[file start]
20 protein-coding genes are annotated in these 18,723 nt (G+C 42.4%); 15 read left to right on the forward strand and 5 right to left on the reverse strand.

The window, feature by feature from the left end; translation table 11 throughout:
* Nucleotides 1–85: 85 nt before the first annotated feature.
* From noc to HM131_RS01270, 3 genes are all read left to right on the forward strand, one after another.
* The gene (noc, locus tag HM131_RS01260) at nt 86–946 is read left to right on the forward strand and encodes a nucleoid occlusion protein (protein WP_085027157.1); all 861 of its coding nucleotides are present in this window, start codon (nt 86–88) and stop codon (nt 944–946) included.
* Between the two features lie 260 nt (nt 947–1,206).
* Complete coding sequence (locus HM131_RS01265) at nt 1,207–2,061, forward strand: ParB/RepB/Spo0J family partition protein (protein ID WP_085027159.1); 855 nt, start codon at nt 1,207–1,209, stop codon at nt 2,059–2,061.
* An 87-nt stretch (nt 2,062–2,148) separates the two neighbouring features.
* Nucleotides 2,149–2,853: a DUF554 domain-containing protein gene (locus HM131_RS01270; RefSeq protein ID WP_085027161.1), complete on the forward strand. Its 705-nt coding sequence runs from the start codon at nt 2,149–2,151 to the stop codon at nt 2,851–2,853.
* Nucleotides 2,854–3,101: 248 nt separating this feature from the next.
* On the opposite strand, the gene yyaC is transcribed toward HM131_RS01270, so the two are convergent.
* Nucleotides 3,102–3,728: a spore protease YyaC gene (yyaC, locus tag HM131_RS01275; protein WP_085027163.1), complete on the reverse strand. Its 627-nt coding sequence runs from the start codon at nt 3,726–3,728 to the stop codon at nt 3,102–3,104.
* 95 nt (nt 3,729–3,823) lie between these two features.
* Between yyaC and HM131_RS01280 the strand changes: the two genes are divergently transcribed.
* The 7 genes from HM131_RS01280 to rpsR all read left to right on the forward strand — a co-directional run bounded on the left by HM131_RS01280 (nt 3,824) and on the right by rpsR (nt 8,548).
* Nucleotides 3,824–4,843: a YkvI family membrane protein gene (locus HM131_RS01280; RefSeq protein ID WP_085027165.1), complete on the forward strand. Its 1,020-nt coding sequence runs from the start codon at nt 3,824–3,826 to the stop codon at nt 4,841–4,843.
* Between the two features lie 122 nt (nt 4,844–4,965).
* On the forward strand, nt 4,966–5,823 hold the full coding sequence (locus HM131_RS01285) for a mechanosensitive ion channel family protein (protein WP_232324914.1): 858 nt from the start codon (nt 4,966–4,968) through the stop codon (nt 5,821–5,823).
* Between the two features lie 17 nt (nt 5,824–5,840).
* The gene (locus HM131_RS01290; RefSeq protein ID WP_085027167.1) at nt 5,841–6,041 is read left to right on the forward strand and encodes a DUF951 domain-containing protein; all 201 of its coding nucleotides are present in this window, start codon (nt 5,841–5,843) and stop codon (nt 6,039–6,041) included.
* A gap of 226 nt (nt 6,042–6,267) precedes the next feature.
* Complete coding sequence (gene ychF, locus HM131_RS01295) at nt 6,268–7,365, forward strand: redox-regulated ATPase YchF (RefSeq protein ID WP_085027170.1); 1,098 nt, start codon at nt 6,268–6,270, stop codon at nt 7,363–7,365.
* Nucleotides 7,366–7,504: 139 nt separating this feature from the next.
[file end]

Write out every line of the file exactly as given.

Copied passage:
20 protein-coding genes are annotated in these 18,723 nt (G+C 42.4%); 15 read left to right on the forward strand and 5 right to left on the reverse strand.

The window, feature by feature from the left end; translation table 11 throughout:
* Nucleotides 1–85: 85 nt before the first annotated feature.
* From noc to HM131_RS01270, 3 genes are all read left to right on the forward strand, one after another.
* The gene (noc, locus tag HM131_RS01260) at nt 86–946 is read left to right on the forward strand and encodes a nucleoid occlusion protein (protein WP_085027157.1); all 861 of its coding nucleotides are present in this window, start codon (nt 86–88) and stop codon (nt 944–946) included.
* Between the two features lie 260 nt (nt 947–1,206).
* Complete coding sequence (locus HM131_RS01265) at nt 1,207–2,061, forward strand: ParB/RepB/Spo0J family partition protein (protein ID WP_085027159.1); 855 nt, start codon at nt 1,207–1,209, stop codon at nt 2,059–2,061.
* An 87-nt stretch (nt 2,062–2,148) separates the two neighbouring features.
* Nucleotides 2,149–2,853: a DUF554 domain-containing protein gene (locus HM131_RS01270; RefSeq protein ID WP_085027161.1), complete on the forward strand. Its 705-nt coding sequence runs from the start codon at nt 2,149–2,151 to the stop codon at nt 2,851–2,853.
* Nucleotides 2,854–3,101: 248 nt separating this feature from the next.
* On the opposite strand, the gene yyaC is transcribed toward HM131_RS01270, so the two are convergent.
* Nucleotides 3,102–3,728: a spore protease YyaC gene (yyaC, locus tag HM131_RS01275; protein WP_085027163.1), complete on the reverse strand. Its 627-nt coding sequence runs from the start codon at nt 3,726–3,728 to the stop codon at nt 3,102–3,104.
* 95 nt (nt 3,729–3,823) lie between these two features.
* Between yyaC and HM131_RS01280 the strand changes: the two genes are divergently transcribed.
* The 7 genes from HM131_RS01280 to rpsR all read left to right on the forward strand — a co-directional run bounded on the left by HM131_RS01280 (nt 3,824) and on the right by rpsR (nt 8,548).
* Nucleotides 3,824–4,843: a YkvI family membrane protein gene (locus HM131_RS01280; RefSeq protein ID WP_085027165.1), complete on the forward strand. Its 1,020-nt coding sequence runs from the start codon at nt 3,824–3,826 to the stop codon at nt 4,841–4,843.
* Between the two features lie 122 nt (nt 4,844–4,965).
* On the forward strand, nt 4,966–5,823 hold the full coding sequence (locus HM131_RS01285) for a mechanosensitive ion channel family protein (protein WP_232324914.1): 858 nt from the start codon (nt 4,966–4,968) through the stop codon (nt 5,821–5,823).
* Between the two features lie 17 nt (nt 5,824–5,840).
* The gene (locus HM131_RS01290; RefSeq protein ID WP_085027167.1) at nt 5,841–6,041 is read left to right on the forward strand and encodes a DUF951 domain-containing protein; all 201 of its coding nucleotides are present in this window, start codon (nt 5,841–5,843) and stop codon (nt 6,039–6,041) included.
* A gap of 226 nt (nt 6,042–6,267) precedes the next feature.
* Complete coding sequence (gene ychF, locus HM131_RS01295) at nt 6,268–7,365, forward strand: redox-regulated ATPase YchF (RefSeq protein ID WP_085027170.1); 1,098 nt, start codon at nt 6,268–6,270, stop codon at nt 7,363–7,365.
* Nucleotides 7,366–7,504: 139 nt separating this feature from the next.